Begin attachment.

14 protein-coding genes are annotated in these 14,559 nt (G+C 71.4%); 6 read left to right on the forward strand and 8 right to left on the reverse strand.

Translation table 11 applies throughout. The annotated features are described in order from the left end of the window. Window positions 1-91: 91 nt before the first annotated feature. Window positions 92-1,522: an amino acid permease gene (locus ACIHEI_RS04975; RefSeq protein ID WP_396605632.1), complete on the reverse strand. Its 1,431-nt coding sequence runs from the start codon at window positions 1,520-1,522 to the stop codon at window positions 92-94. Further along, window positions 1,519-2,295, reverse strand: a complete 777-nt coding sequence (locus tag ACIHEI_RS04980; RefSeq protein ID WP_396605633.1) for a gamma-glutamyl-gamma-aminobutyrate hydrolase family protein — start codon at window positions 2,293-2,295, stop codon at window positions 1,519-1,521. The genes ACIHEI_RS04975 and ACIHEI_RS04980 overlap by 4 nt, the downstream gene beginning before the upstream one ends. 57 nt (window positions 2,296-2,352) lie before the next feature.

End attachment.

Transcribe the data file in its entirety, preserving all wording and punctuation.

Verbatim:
14 protein-coding genes are annotated in these 14,559 nt (G+C 71.4%); 6 read left to right on the forward strand and 8 right to left on the reverse strand.

Translation table 11 applies throughout. The annotated features are described in order from the left end of the window. Window positions 1-91: 91 nt before the first annotated feature. Window positions 92-1,522: an amino acid permease gene (locus ACIHEI_RS04975; RefSeq protein ID WP_396605632.1), complete on the reverse strand. Its 1,431-nt coding sequence runs from the start codon at window positions 1,520-1,522 to the stop codon at window positions 92-94. Further along, window positions 1,519-2,295, reverse strand: a complete 777-nt coding sequence (locus tag ACIHEI_RS04980; RefSeq protein ID WP_396605633.1) for a gamma-glutamyl-gamma-aminobutyrate hydrolase family protein — start codon at window positions 2,293-2,295, stop codon at window positions 1,519-1,521. The genes ACIHEI_RS04975 and ACIHEI_RS04980 overlap by 4 nt, the downstream gene beginning before the upstream one ends. 57 nt (window positions 2,296-2,352) lie before the next feature.